So, I gotta do localized games. So, we started doing regional events each weekend in March. By our tenth year, I had something like ten regionals. So, two every weekend, between New York, Chicago, Detroit, Los Angeles, Texas. Well, by our fifteenth year, we had something like five every weekend. This is the 2019 March Madness. Each line is one of the cities somewhere in the world doing a FIRST event. This is the 173 cities that held events for 72,000 teams that ended this week with the championship in Houston for only half of those winning teams, about 700 teams from around the country are here, because that’s all we could hold. Next weekend, in Detroit, at Ford Stadium, we’re going to have the other 700 winning teams. Together, it will be close to 100,000 participants.
Russ: You must be real pleased with how you’re changing the culture.
Dean: I’m not pleased yet. I’m frustrated.
Dean: Because right now, now that we know that it works, we know that every school that has a FIRST team, the kids, particularly the women and minorities change their attitude, they change what they focus on. Now that we know it works, it’s almost criminal that we don’t have it in every school. To a company, or a country, a couple of years doesn’t matter that much. But remember, an entire generation of high school, a whole generation of high school – that’s four years – if we take another four years to double, we’re going to let 80% of the high school students in the United States never have access to this opportunity. That’s outrageous. The country needs way more world class scientists, engineers, inventors, problem solvers than it has right now.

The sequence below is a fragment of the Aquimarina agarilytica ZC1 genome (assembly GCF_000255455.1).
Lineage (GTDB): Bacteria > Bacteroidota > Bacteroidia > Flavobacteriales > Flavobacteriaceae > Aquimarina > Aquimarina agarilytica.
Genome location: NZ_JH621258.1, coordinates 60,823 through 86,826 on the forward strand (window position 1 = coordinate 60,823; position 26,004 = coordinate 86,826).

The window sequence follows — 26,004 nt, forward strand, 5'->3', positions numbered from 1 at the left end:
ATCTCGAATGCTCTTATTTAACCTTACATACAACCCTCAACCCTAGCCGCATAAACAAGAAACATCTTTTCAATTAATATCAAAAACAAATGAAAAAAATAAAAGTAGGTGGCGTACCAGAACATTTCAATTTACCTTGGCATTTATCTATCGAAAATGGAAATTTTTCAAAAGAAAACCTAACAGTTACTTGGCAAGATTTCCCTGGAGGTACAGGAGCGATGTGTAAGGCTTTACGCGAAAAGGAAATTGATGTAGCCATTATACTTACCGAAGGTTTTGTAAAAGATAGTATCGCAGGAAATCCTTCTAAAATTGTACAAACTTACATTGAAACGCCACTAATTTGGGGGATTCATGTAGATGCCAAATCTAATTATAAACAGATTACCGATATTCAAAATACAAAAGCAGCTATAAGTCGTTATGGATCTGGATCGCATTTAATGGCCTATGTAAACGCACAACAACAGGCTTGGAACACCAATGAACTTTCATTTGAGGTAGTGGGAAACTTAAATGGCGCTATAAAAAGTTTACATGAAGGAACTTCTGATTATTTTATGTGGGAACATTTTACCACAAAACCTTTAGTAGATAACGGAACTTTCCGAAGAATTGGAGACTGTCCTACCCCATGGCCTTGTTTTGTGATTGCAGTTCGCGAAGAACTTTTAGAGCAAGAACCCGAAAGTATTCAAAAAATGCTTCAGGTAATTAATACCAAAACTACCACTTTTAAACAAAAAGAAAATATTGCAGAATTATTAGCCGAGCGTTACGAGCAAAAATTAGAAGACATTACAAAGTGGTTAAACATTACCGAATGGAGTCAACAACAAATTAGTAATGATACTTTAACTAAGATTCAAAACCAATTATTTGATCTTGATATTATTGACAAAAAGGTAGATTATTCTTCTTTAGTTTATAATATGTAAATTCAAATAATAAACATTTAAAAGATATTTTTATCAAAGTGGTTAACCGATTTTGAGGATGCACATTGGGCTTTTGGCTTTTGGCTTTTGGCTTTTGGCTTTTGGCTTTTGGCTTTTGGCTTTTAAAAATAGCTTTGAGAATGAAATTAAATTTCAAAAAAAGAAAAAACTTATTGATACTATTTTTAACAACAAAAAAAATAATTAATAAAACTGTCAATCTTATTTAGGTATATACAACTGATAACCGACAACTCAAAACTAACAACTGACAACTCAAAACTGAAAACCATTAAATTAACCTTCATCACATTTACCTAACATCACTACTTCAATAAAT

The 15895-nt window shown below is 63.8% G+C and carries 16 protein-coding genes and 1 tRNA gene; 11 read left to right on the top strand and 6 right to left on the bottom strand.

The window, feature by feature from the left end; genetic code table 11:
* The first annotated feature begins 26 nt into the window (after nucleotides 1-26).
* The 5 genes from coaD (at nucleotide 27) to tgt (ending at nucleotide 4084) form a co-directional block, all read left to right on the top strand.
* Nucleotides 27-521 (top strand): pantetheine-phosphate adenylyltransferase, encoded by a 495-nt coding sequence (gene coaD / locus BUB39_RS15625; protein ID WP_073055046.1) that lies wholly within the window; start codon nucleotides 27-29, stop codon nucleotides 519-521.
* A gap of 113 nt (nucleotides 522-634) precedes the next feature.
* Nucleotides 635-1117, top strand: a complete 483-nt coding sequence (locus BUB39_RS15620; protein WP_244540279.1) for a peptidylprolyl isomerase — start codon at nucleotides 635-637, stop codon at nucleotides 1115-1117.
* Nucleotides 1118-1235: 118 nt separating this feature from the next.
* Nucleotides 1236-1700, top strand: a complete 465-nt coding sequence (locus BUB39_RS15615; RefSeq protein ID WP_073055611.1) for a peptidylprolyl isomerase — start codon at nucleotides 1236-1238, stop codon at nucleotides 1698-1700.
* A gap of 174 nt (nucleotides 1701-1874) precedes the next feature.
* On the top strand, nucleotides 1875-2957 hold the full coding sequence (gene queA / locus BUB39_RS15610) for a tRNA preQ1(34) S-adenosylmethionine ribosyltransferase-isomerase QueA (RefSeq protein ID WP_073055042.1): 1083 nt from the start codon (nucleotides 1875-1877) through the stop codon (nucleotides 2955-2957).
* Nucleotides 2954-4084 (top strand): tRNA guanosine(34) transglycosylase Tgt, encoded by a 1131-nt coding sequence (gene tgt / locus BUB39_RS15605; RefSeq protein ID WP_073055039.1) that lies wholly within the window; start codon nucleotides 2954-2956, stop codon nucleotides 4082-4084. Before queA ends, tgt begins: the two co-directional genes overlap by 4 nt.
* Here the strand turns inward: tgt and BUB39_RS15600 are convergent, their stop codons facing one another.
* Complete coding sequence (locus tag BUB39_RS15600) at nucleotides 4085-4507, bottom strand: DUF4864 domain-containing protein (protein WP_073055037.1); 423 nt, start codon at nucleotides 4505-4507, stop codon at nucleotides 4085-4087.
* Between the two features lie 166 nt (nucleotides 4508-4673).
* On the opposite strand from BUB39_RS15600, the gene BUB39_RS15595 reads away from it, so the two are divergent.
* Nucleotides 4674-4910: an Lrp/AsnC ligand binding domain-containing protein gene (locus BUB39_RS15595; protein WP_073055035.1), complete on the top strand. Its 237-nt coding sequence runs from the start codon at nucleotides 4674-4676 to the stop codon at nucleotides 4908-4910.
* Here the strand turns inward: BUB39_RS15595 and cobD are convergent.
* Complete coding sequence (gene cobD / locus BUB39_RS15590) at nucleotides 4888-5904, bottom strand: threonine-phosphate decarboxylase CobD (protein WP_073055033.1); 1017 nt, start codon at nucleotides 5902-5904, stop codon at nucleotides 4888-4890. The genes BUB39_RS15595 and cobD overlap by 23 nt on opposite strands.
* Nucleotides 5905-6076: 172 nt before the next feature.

Russ: I can’t disagree at all. It’s hard to imagine you could have gone any faster. I have to hand it to you. This city has had a history of robots in general. The NASA guys down the road, you might even know Rob Ambrose, the Valkyrie guy down there.
Dean: By the way, just for clarity, Houston is a hub for FIRST. You should know that around 15 years ago when we did a huge, when we had only one championship event, not two, we did it in the Houston Astrodome. Your then Governor was Rick Perry. He came to that event, he saw what we were doing, and he said, “Dean, I want to help you put this in every school in my state.” He was a very, very aggressive supporter back then. Now that he’s the Secretary of Energy of the United States, he let me know, “Hey Dean, do you know that the Department of Energy is the largest single employer of scientists and engineers in the entire federal government? In fact, the 17 labs, national labs run by the DOE, employ more scientists and engineers than the rest of the federal government combined, including the Department of Defense, and the National Institute of Health, and the National Science Foundation, and NASA.” So, by the way, the last year, NASA alone was supporting well over 250 teams. Well over 250. So, we have lots of reasons to love Houston. Tomorrow, the current administrator of NASA will be here for the day to see how things are going. We love NASA, we love Texas, we love Houston, and we’re going to have our championship here again next year.